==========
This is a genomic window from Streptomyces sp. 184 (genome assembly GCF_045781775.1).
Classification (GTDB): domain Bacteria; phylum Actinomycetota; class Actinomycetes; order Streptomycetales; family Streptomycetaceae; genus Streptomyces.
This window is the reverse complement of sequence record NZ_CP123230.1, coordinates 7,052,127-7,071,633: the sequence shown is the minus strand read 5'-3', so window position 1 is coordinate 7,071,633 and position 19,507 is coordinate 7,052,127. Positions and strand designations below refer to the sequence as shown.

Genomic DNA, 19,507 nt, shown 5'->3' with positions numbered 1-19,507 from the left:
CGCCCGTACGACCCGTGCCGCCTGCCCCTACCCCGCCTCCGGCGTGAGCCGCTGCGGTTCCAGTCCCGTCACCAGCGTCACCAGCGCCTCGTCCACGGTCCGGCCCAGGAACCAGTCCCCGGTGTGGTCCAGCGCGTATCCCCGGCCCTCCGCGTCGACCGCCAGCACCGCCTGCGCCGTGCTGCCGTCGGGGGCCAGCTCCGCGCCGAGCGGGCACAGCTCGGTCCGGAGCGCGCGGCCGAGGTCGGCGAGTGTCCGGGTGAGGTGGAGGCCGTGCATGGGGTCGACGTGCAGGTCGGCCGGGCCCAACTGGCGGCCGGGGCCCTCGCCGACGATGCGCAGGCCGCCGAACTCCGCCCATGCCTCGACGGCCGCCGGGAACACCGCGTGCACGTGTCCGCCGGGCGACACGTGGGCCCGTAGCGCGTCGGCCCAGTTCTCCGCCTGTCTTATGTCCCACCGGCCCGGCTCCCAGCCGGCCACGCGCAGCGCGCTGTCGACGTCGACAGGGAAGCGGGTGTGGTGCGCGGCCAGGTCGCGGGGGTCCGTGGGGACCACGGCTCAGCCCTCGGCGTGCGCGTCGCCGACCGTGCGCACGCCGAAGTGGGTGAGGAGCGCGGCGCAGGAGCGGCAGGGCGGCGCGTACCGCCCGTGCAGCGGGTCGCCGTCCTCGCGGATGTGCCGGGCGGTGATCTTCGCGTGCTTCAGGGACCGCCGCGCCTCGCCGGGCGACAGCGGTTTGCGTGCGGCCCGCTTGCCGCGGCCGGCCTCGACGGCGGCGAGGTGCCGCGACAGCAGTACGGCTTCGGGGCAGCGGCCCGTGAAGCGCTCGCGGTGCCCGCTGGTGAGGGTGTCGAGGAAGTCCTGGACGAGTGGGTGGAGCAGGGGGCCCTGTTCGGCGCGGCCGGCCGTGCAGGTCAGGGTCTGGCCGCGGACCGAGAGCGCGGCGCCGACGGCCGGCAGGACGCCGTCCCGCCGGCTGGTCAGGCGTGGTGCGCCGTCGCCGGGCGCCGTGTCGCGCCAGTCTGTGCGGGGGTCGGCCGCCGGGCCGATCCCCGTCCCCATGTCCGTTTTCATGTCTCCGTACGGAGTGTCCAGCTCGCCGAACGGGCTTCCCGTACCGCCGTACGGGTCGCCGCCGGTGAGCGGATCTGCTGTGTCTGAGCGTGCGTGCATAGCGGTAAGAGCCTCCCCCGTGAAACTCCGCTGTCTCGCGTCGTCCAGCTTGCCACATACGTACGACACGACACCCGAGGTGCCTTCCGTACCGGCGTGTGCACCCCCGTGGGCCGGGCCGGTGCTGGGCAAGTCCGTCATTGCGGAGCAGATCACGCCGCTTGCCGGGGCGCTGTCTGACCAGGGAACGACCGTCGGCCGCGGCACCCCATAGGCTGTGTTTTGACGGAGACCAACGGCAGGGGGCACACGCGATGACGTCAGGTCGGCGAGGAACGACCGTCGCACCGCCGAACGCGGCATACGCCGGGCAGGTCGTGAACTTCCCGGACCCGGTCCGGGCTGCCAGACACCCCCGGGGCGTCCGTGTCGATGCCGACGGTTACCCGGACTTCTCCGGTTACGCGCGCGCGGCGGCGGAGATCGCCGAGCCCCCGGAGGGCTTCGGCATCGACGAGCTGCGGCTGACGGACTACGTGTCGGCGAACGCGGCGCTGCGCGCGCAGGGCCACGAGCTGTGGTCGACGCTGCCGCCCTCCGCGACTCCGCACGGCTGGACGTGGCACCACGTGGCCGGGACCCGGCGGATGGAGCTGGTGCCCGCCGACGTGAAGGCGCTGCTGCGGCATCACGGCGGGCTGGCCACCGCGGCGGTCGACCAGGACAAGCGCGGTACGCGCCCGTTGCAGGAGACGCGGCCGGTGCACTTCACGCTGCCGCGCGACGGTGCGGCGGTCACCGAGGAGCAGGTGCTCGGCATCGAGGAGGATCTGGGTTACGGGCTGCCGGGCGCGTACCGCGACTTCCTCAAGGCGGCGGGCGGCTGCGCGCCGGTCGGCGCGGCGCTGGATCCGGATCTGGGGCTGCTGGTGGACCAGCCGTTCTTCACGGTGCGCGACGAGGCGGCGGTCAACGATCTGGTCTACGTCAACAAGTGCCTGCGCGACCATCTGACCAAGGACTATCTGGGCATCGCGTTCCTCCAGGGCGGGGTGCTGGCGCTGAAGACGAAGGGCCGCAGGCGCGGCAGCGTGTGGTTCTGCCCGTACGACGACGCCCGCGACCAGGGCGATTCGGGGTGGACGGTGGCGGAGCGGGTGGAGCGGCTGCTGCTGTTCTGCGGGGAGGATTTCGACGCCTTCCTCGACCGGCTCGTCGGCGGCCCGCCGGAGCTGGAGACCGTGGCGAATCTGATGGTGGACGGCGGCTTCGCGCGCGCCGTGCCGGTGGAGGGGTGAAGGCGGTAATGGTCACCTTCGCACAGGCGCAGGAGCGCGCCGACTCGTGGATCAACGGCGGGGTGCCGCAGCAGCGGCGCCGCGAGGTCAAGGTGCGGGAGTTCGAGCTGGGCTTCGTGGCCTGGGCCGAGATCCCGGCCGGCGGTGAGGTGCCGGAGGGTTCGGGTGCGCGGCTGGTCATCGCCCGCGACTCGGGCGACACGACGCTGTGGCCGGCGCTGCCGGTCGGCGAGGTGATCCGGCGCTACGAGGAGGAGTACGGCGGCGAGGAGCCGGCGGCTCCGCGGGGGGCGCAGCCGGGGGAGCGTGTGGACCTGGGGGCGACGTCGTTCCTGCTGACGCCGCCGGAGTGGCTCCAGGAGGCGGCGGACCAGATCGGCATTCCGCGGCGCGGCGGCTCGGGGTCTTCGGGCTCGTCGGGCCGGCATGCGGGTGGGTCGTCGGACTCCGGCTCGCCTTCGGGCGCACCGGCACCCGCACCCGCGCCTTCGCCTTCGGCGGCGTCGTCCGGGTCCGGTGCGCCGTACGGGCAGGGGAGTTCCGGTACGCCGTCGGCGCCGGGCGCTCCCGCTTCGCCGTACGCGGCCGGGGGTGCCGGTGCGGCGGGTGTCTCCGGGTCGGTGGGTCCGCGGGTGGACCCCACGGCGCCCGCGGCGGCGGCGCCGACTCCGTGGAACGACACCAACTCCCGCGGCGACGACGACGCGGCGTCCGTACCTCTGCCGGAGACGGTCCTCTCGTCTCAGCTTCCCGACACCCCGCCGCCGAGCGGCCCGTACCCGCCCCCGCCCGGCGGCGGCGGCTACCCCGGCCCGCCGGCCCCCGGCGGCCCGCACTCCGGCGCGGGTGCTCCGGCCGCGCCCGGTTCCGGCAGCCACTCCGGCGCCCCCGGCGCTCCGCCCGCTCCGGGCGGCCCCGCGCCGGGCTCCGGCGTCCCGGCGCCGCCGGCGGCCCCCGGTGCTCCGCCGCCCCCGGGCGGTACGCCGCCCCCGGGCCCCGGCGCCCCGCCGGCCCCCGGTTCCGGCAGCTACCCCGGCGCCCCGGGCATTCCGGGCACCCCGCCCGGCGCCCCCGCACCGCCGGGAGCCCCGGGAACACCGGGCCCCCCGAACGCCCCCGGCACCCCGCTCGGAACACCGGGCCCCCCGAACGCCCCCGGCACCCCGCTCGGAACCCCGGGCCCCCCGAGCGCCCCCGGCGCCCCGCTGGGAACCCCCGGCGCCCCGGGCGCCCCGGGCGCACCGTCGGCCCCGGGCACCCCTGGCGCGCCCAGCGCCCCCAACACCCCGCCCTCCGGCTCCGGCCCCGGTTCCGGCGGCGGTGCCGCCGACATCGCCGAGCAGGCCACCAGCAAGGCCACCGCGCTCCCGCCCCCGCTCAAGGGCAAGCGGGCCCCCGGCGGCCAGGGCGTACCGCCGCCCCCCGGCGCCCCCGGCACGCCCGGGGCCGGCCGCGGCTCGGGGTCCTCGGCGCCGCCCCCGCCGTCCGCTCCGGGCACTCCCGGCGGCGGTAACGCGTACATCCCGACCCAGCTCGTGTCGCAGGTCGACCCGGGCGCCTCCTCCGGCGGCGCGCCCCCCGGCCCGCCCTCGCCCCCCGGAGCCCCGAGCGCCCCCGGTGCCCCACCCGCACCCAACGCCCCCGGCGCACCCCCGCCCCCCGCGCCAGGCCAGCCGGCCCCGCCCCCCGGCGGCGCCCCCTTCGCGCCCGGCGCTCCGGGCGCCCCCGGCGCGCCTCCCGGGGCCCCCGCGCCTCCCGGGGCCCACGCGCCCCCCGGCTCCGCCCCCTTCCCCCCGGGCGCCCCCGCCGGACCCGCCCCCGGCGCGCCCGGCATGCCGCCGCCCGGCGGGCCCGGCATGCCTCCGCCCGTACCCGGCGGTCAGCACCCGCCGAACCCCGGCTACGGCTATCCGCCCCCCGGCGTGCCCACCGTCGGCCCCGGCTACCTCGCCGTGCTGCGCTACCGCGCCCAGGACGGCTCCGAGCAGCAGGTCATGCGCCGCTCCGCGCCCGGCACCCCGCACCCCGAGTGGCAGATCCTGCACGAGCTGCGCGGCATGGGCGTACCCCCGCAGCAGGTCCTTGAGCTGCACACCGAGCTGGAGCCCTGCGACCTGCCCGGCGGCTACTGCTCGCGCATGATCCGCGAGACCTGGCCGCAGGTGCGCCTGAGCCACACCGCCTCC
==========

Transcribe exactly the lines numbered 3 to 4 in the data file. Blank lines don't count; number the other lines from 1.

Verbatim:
This window is the reverse complement of sequence record NZ_CP123230.1, coordinates 7,052,127-7,071,633: the sequence shown is the minus strand read 5'-3', so window position 1 is coordinate 7,071,633 and position 19,507 is coordinate 7,052,127. Positions and strand designations below refer to the sequence as shown.

Genomic DNA, 19,507 nt, shown 5'->3' with positions numbered 1-19,507 from the left: